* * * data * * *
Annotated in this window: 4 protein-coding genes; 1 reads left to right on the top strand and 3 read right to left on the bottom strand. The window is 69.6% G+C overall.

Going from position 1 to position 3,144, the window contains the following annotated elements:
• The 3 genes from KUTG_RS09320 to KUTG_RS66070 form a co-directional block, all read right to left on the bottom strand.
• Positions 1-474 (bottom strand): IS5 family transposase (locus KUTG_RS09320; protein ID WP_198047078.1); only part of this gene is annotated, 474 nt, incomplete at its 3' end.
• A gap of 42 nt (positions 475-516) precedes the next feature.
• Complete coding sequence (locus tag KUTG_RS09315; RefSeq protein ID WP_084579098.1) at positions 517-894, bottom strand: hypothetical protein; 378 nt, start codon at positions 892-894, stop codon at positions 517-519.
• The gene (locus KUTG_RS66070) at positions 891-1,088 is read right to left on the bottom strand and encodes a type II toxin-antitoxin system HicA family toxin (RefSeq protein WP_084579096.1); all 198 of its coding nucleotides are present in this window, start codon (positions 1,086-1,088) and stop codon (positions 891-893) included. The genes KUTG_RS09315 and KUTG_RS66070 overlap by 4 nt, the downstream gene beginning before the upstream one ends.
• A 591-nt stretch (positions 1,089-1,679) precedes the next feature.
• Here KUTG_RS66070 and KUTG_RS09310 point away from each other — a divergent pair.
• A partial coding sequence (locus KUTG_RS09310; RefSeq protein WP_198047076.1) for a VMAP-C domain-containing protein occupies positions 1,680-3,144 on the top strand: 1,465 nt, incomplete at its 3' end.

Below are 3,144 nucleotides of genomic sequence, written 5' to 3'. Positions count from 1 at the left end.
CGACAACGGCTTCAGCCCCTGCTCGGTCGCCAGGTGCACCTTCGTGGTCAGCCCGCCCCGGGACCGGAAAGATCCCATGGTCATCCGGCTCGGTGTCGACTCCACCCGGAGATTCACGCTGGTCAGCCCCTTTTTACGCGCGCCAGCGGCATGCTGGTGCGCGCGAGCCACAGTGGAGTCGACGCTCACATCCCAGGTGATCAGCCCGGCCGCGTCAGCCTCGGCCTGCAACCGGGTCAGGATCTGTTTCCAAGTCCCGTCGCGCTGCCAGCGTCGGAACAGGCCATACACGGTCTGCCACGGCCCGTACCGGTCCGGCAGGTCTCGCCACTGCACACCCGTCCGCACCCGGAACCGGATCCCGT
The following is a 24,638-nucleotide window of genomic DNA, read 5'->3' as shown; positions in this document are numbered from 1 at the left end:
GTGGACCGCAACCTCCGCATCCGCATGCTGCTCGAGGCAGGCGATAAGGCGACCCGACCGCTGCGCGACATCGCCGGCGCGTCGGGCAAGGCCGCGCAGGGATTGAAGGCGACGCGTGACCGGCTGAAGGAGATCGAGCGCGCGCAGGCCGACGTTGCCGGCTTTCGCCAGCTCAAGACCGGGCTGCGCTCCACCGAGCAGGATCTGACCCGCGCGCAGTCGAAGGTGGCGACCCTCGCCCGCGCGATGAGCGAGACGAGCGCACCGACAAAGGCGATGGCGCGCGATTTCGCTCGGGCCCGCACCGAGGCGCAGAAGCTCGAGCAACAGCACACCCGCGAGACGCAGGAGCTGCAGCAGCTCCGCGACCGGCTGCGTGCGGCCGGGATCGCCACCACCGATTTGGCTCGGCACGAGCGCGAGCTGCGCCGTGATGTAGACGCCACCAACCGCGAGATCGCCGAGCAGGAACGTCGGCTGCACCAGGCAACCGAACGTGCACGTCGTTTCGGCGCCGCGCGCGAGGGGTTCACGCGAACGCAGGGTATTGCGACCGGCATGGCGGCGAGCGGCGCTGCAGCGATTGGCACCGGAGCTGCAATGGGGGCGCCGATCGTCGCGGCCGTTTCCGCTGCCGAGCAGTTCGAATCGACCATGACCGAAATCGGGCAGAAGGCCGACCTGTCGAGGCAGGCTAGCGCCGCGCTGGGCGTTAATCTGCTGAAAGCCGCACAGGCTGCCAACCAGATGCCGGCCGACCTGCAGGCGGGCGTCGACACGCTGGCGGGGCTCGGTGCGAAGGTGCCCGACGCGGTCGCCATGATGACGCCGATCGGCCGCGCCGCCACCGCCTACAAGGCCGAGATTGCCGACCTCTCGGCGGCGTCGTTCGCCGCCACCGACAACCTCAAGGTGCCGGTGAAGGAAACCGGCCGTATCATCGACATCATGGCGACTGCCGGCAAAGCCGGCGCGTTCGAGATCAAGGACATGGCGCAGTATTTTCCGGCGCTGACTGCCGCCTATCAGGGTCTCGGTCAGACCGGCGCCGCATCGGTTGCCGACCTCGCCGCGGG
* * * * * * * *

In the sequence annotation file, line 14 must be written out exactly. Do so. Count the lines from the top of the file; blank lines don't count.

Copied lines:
GTGGACCGCAACCTCCGCATCCGCATGCTGCTCGAGGCAGGCGATAAGGCGACCCGACCGCTGCGCGACATCGCCGGCGCGTCGGGCAAGGCCGCGCAGGGATTGAAGGCGACGCGTGACCGGCTGAAGGAGATCGAGCGCGCGCAGGCCGACGTTGCCGGCTTTCGCCAGCTCAAGACCGGGCTGCGCTCCACCGAGCAGGATCTGACCCGCGCGCAGTCGAAGGTGGCGACCCTCGCCCGCGCGATGAGCGAGACGAGCGCACCGACAAAGGCGATGGCGCGCGATTTCGCTCGGGCCCGCACCGAGGCGCAGAAGCTCGAGCAACAGCACACCCGCGAGACGCAGGAGCTGCAGCAGCTCCGCGACCGGCTGCGTGCGGCCGGGATCGCCACCACCGATTTGGCTCGGCACGAGCGCGAGCTGCGCCGTGATGTAGACGCCACCAACCGCGAGATCGCCGAGCAGGAACGTCGGCTGCACCAGGCAACCGAACGTGCACGTCGTTTCGGCGCCGCGCGCGAGGGGTTCACGCGAACGCAGGGTATTGCGACCGGCATGGCGGCGAGCGGCGCTGCAGCGATTGGCACCGGAGCTGCAATGGGGGCGCCGATCGTCGCGGCCGTTTCCGCTGCCGAGCAGTTCGAATCGACCATGACCGAAATCGGGCAGAAGGCCGACCTGTCGAGGCAGGCTAGCGCCGCGCTGGGCGTTAATCTGCTGAAAGCCGCACAGGCTGCCAACCAGATGCCGGCCGACCTGCAGGCGGGCGTCGACACGCTGGCGGGGCTCGGTGCGAAGGTGCCCGACGCGGTCGCCATGATGACGCCGATCGGCCGCGCCGCCACCGCCTACAAGGCCGAGATTGCCGACCTCTCGGCGGCGTCGTTCGCCGCCACCGACAACCTCAAGGTGCCGGTGAAGGAAACCGGCCGTATCATCGACATCATGGCGACTGCCGGCAAAGCCGGCGCGTTCGAGATCAAGGACATGGCGCAGTATTTTCCGGCGCTGACTGCCGCCTATCAGGGTCTCGGTCAGACCGGCGCCGCATCGGTTGCCGACCTCGCCGCGGG